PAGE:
We’ve compiled a great selection of music for you to make your seder a more multi-faceted experience. Our Haggadah and Leader’s Guide have suggestions of when to use these songs and we invite you to integrate any or all of these songs in to your seder.
Harachaman by Rabbi David Seidenberg
The words of this blessing were written by Rabbi David Seidenberg. Nili Simhai made it into a singable liturgy by setting the words to the “Sosne Nigun” by Jonah Adels, z”l. Harachaman blessings come after the main part of the blessing after the meals, and they ask for special blessings, including blessings related to Shabbat and holidays. Sing it at your Tu B’Shvat seder and at every meal this whole Shmita year! Click here for words and melody.
If you prefer whole fruit, add the oranges to cooled soup.
- 4 cups dry red or rose wine (or 2½ cups fruity dry white or rose wine and 1½ cups dry red wine)
- 2 pints fresh or 40 ounces frozen raspberries or cherries
- 44 ounces canned mandarin oranges
- 1½ cups orange juice or water
- ½ cup lemon juice
- 6 tablespoons quick-cooking tapioca
- 2 (3-inch) sticks cinnamon (optional)
Bring all ingredients to a gentle boil, stirring occasionally.
Lower heat and simmer for 10 minutes.
Serve warm or chilled.
Variation: To thicken soup with cornstarch — Omit tapioca. Dissolve 2 tablespoons cornstarch in ½ cup water; stir into boiling soup; and cook over medium-low heat, stirring constantly, until clear.
5 medium (3 cups/720 ml) navel oranges or tangerines, peeled and segmented
2 medium red onions, thinly sliced (1½ cups/360 ml)
1 head romaine or butter lettuce or 1 bunch spinach, torn into bite-size pieces
About 5 cups greens, such as 2 bunches watercress, 2 bunches radicchio, or 6 ounces (170 grams) baby arugula, torn into bite-size pieces
- ¼ cup (60 ml) olive oil
- ¼ cup (60 ml) vegetable oil
- ¼ cup (60 ml) fresh orange juice
- 2 tablespoons (30 ml) fresh lemon juice or red wine vinegar
- 2 to 3 tablespoons (30 to 45 ml) honey or sugar or ½ teaspoon (2.5 ml) Dijon mustard
- 1 teaspoon (5 ml) grated orange zest
- 1 teaspoon (5 ml) salt
- 1 tablespoon (15 ml) fresh or ½ teaspoon (2.5 ml) dried rosemary, basil, cilantro, mint, or thyme or ½ to 1 teaspoon (2.5 to 5 ml) ground cumin
- ¼ cup (60 ml) chopped fresh mint or cilantro (optional)
Divide the lettuce and watercress between serving plates or place on large platter.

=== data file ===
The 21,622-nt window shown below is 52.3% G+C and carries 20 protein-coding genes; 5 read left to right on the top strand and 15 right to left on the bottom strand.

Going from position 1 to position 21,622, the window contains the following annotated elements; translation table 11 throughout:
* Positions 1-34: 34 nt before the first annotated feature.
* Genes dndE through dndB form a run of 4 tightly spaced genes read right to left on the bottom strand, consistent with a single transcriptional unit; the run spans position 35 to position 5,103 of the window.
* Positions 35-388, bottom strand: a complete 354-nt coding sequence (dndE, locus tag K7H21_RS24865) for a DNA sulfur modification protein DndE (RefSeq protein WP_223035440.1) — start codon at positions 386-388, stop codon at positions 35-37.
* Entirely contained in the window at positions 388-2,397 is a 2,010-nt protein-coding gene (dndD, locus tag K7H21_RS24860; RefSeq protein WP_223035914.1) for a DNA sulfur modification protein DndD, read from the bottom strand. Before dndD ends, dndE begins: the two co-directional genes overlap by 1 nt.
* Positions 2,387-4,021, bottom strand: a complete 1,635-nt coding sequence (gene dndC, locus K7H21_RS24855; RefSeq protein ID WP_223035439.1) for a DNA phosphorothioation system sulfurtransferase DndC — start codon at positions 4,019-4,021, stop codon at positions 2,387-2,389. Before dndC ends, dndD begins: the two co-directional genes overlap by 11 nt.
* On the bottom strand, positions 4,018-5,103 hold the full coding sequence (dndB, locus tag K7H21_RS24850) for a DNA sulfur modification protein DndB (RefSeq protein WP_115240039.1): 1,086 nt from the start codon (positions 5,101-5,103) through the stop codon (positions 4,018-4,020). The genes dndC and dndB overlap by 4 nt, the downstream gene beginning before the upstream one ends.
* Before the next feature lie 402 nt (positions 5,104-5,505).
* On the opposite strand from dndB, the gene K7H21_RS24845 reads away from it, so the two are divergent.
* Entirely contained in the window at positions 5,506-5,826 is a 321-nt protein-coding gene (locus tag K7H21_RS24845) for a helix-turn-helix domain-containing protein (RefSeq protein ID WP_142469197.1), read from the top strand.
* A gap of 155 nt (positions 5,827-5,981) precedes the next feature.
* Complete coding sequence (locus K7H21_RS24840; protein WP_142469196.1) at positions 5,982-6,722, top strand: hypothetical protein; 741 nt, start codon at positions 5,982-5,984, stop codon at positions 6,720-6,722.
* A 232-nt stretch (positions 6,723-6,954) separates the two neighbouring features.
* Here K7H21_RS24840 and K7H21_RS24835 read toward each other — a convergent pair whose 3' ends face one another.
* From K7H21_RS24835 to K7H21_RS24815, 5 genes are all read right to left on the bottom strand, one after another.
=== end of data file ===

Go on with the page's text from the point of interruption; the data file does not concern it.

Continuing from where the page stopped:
Toss together the oranges and onions and place on greens.
Combine all the dressing ingredients and drizzle over the salad.
Variations: Add 2 peeled and sliced avocados, 2 cups sliced cooked beets, 1½ cups chopped pitted dates, 1 sliced large bulb fennel, 1 pound julienned peeled jicama, or 20 to 24 pitted and sliced black olives.
- 1 pound (2 2/3 cups) instant couscous (not Israeli style)
- 4 cups boiling water
- ½ cup granulated sugar
- ½ to 1 teaspoon ground cinnamon
- ¼ cup (½ stick) butter or margarine, melted
- ¾ cup (3.5 ounces) raisins
- ¾ cup (5 ounces) chopped pitted dates
- ¾ cup (3.5 ounces) chopped dried apricots
- ¾ cup (3.75 ounces) chopped blanched almonds
- ¾ cup (3 ounces) chopped walnuts or 1/3 cup pine nuts
- about 2 cups almond milk or hot milk
- additional ground cinnamon for garnish
Pour boiling water over couscous. Cover and let stand for 10 minutes.
Stir the sugar and cinnamon into the butter. Pour over the couscous, tossing to coat. Stir in the raisins, dates, apricots, almonds, and pine nuts. Gradually add enough of the almond milk to moisten the couscous.
Mound the couscous on a large platter and sprinkle with the additional cinnamon.
Host a sustainable Tu B’Shvat Seder. Joining family and friends, host a seder using the Hazon Tu B’Shvat haggadah and sourcebook!
Go green in your community. The Hazon Seal of Sustainability is a roadmap for Jewish institutions to become more sustainable by enabling improvements related to food, facilities, and healthy ecosystems.
Advocate. As we come off the warmest year in recent human history, we’re happy to be working directly with 350.org. We want to encourage Jewish people, as Jewish people, to join and get involved in their local 350.org chapters to take action for the environment on the state and local level.
Bake Sustainable Tu B’Shvat Challah. Get creative with your challah by adding one, or many, of the seven species. To get really creative, try decorating your challah with a free-formed pomegranate out of dough.
Serve local, organic wine. The Tu B’Shvat seder emphasizes the use of both red and white wines. Find out ahead of time what your local wine store has in stock—especially if you plan to buy a lot of bottles. If they don’t have anything, ask them to order a case for you. There aren’t many kosher organic wines available, but for options see our list of kosher organic wines. Consider paying a little more at a locally-owned store—sustainable means supporting local businesses, too.
Think about Fair Trade. Host a Tu B’Shvat seder focusing on the environmental benefits of fair trade (Download the Long Island Hazon CSA “How-to” guide for a Fair Trade seder). Use fair trade certified dried dates, almonds, and walnuts at your Tu B’Shvat seder